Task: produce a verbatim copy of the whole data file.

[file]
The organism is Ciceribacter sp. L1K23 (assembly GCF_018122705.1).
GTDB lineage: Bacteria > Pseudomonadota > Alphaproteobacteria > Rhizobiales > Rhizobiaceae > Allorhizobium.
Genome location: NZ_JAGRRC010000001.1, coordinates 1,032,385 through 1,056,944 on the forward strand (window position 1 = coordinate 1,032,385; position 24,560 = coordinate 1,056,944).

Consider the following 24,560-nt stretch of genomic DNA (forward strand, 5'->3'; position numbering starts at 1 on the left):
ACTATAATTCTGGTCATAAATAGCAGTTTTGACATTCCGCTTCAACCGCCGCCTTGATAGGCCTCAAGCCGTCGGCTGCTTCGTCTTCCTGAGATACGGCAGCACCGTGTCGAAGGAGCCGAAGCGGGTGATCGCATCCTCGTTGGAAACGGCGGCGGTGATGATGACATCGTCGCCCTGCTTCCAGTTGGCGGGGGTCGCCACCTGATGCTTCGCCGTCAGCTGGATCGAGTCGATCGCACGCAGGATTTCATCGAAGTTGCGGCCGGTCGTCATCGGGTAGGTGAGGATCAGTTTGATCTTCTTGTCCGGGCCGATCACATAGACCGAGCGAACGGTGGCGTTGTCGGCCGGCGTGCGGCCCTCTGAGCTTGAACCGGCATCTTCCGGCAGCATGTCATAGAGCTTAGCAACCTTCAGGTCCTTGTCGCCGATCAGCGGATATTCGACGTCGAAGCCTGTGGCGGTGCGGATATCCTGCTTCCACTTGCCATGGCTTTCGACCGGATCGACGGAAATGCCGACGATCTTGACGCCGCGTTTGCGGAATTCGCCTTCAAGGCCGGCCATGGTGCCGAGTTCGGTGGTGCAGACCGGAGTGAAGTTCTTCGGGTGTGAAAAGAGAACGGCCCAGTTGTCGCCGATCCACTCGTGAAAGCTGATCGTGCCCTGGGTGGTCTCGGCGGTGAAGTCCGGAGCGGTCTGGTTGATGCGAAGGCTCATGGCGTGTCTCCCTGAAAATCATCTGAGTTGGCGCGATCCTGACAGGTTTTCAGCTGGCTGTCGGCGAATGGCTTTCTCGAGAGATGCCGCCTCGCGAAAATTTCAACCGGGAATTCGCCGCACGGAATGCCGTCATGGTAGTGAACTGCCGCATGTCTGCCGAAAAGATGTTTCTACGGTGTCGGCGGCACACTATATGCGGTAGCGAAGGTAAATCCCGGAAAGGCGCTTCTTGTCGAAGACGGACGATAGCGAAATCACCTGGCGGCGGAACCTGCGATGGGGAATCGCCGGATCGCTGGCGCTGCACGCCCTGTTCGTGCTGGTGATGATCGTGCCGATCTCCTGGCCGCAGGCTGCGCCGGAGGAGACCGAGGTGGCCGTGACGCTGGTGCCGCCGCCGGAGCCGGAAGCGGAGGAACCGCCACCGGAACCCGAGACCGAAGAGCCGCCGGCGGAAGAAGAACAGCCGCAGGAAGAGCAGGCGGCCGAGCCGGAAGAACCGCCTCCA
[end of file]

The organism is Ciceribacter sp. L1K23 (assembly GCF_018122705.1).
GTDB lineage: Bacteria > Pseudomonadota > Alphaproteobacteria > Rhizobiales > Rhizobiaceae > Allorhizobium.
Genome location: NZ_JAGRRC010000001.1, coordinates 1,032,385 through 1,056,944 on the forward strand (window position 1 = coordinate 1,032,385; position 24,560 = coordinate 1,056,944).

Consider the following 24,560-nt stretch of genomic DNA (forward strand, 5'->3'; position numbering starts at 1 on the left):
ACTATAATTCTGGTCATAAATAGCAGTTTTGACATTCCGCTTCAACCGCCGCCTTGATAGGCCTCAAGCCGTCGGCTGCTTCGTCTTCCTGAGATACGGCAGCACCGTGTCGAAGGAGCCGAAGCGGGTGATCGCATCCTCGTTGGAAACGGCGGCGGTGATGATGACATCGTCGCCCTGCTTCCAGTTGGCGGGGGTCGCCACCTGATGCTTCGCCGTCAGCTGGATCGAGTCGATCGCACGCAGGATTTCATCGAAGTTGCGGCCGGTCGTCATCGGGTAGGTGAGGATCAGTTTGATCTTCTTGTCCGGGCCGATCACATAGACCGAGCGAACGGTGGCGTTGTCGGCCGGCGTGCGGCCCTCTGAGCTTGAACCGGCATCTTCCGGCAGCATGTCATAGAGCTTAGCAACCTTCAGGTCCTTGTCGCCGATCAGCGGATATTCGACGTCGAAGCCTGTGGCGGTGCGGATATCCTGCTTCCACTTGCCATGGCTTTCGACCGGATCGACGGAAATGCCGACGATCTTGACGCCGCGTTTGCGGAATTCGCCTTCAAGGCCGGCCATGGTGCCGAGTTCGGTGGTGCAGACCGGAGTGAAGTTCTTCGGGTGTGAAAAGAGAACGGCCCAGTTGTCGCCGATCCACTCGTGAAAGCTGATCGTGCCCTGGGTGGTCTCGGCGGTGAAGTCCGGAGCGGTCTGGTTGATGCGAAGGCTCATGGCGTGTCTCCCTGAAAATCATCTGAGTTGGCGCGATCCTGACAGGTTTTCAGCTGGCTGTCGGCGAATGGCTTTCTCGAGAGATGCCGCCTCGCGAAAATTTCAACCGGGAATTCGCCGCACGGAATGCCGTCATGGTAGTGAACTGCCGCATGTCTGCCGAAAAGATGTTTCTACGGTGTCGGCGGCACACTATATGCGGTAGCGAAGGTAAATCCCGGAAAGGCGCTTCTTGTCGAAGACGGACGATAGCGAAATCACCTGGCGGCGGAACCTGCGATGGGGAATCGCCGGATCGCTGGCGCTGCACGCCCTGTTCGTGCTGGTGATGATCGTGCCGATCTCCTGGCCGCAGGCTGCGCCGGAGGAGACCGAGGTGGCCGTGACGCTGGTGCCGCCGCCGGAGCCGGAAGCGGAGGAACCGCCACCGGAACCCGAGACCGAAGAGCCGCCGGCGGAAGAAGAACAGCCGCAGGAAGAGCAGGCGGCCGAGCCGGAAGAACCGCCTCCA